This study was funded by a grant from Soonchunhyang University.



No potential conflict of interest relevant to this article was reported.

Fig. 1
Pathogenesis of atherosclerotic cardiovascular disease and vascular complications in type 2 diabetes mellitus. AGE, advanced glycation endproducts; ROS, reactive oxygen species; eNO, exhaled nitric oxide; ASCVD, atherosclerotic cardiovascular disease.
Table 1
Representative Long-Term Cohort Studies of the Predictive Value of CAC
Variable CAC consortium (2019) MESA (2019) Observational study (2016)
Age, yr 54±11 62±10 53.4±10.5
Total population 66,636 6,814 9,715
Male sex, % 67 47.2 59.3
DM, % 7 13 (11 for Chinese/5.3 for White) 8.3
HTN, % 31 42 43.4
Dyslipidemia, % 54 32 62.6
Race (Asian/White), % 4/89 11.9 (mainly Chinese)/38.5 -
Duration of follow-up, yr Median 12.5 11.1 Median 14.7
CAC score >0, % 55 57 for White, 50 for Chinese 48.5/66.1 (non-DM/DM)
Study outcome Cause-specific mortality (all-cause, non-CVD, CVD, and CHD mortality) Incident ASCVD All-cause mortality
Main findings HR of CHD and CVD mortality:
  • CAC scores ≥400 vs. CAC of 0: 5.44 and 4.15, respectively.

  • Risk factors ≥3 vs. without risk factors: 2.09 and 1.84, respectively.

Participants with CAC scores ≥400 and no risk factors had significantly higher all-cause, non-CVD, CVD, and CHD mortality rates than participants with ≥3 risk factors and a CAC score of 0.
Ten-year ASCVD event rates increased steadily across CAC categories regardless of age, sex, or ethnicity.
While 10-year event rates in those with a CAC score of 0 were almost exclusively below 5%, the rates in those with a CAC score ≥100 were above 7.5%. For each doubling of CAC, a 14% relative increment in ASCVD risk was estimated.
For a CAC score of 0, the mortality rate was similar between DM and non-DM groups for the first 5 years. After 5 years, the risk of mortality increased significantly in the DM group, even in those with a baseline CAC score of 0.
The presence of CAC improved discrimination and reclassification beyond conventional risk factors.

CAC, coronary artery calcium; MESA, Multi-Ethnic Study of Atherosclerosis; DM, diabetes mellitus; HTN, hypertension; CVD, cardiovascular disease; CHD, coronary heart disease; ASCVD, atherosclerotic cardiovascular disease.

Table 2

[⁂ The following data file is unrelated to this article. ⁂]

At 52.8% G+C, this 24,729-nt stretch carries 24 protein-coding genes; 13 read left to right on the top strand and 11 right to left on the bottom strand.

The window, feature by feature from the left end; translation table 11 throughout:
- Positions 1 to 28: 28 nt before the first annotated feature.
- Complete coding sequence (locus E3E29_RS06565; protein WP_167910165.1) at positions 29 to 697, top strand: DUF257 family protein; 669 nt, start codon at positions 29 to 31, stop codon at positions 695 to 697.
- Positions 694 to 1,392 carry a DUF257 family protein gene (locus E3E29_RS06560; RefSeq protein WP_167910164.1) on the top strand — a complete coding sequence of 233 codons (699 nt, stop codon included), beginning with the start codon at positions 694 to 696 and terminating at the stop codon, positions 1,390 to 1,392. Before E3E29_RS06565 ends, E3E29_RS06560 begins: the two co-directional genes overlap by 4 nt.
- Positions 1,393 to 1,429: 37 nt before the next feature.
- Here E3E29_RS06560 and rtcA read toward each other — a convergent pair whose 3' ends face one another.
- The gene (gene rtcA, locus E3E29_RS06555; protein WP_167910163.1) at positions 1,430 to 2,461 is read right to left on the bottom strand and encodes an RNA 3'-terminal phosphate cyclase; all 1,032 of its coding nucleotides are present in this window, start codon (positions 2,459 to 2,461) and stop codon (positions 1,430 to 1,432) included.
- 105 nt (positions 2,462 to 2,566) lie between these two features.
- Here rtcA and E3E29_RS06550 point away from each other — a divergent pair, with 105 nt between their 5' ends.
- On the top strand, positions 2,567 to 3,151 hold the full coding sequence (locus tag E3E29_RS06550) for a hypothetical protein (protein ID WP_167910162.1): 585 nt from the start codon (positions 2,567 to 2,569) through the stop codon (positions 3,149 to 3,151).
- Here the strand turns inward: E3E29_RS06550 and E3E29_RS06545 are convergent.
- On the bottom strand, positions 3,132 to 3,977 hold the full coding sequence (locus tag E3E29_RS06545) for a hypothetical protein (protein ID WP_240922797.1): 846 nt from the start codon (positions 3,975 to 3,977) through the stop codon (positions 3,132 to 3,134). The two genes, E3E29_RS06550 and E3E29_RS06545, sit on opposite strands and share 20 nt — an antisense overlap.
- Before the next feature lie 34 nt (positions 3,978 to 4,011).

Recent Guidelines on Screening for CVD in Asymptomatic Patients with Type 2 Diabetes Mellitus
Professional organization Screening asymptomatic patients Further consideration
American Diabetes Association (2020) Routine screening for CAD is not recommended in asymptomatic patients with high ASCVD risk, in case these high-risk patients should already be receiving intensive medical therapy. Exercise ECG testing may be used as the initial test in case of typical or atypical cardiac symptom and abnormal resting ECG.
Regarding CAC, in patients with above 40 years of age, its measurement is reasonable for CV risk assessment. However, the role of CAC beyond risk stratification in not clear, so routine use is not recommended.
European Association for the Study of Diabetes/European Society of Cardiology (2019) Routine screening for CAD is not recommended. Stress testing or CCTA may be indicated in very high-risk asymptomatic patients (peripheral artery disease, high CAC score, proteinuria, or renal failure).
CAC score may be considered as a risk modifier in asymptomatic patients.
Carotid plaque burden should be considered as a risk modifier, but carotid IMT is not recommended.
American College of Cardiology/American Heart Association (2019) Screening may be useful in selected patients. CAC can be recommended in selected patients; those who are reluctant or concerned about restarting statins, or whether there is benefit or not regarding statin therapy, and with factors that increase their ASCVD risk, although they are in a borderline risk group
American Association of Clinical Endocrinologist/American College of Endocrinology (2017) CAC is useful in refining risk stratification to determine the need for more aggressive treatment strategies due to its high predictive value.
Carotid IMT may be considered to refine risk stratification.
Korean Diabetes Association Screening for CAD is not recommended if patients are asymptomatic and their CV risk factors are already well controlled. Exercise ECG test as the first screening may be considered if atypical symptoms such as unexplainable dyspnea, chest discomfort, related vascular symptom or signs (carotid artery bruit, transient ischemic attack, claudication, stroke, peripheral artery disease, Q wave on ECG), high CAC score, and proteinuria are present (expert recommendation, class IIb).
CAC score may be screened in patients ≥40 years for CV.

CVD, cardiovascular disease; CAD, coronary artery disease; ASCVD, atherosclerotic cardiovascular disease; ECG, electrocardiogram; CAC, coronary artery calcium; CV, cardiovascular; CCTA, coronary computed tomography angiography; IMT, intima-media thickness.


1. Fowler MJ. Microvascular and macrovascular complications of diabetes. Clin Diabetes 2008;26:77-82.
2. Grundy SM, Benjamin IJ, Burke GL, Chait A, Eckel RH, Howard BV, et al. Diabetes and cardiovascular disease: a statement for healthcare professionals from the American Heart Association. Circulation 1999;100:1134-46.
3. Gu K, Cowie CC, Harris MI. Mortality in adults with and without diabetes in a national cohort of the U.S. population, 1971-1993. Diabetes Care 1998;21:1138-45.
4. Bessueille L, Magne D. Inflammation: a culprit for vascular calcification in atherosclerosis and diabetes. Cell Mol Life Sci 2015;72:2475-89.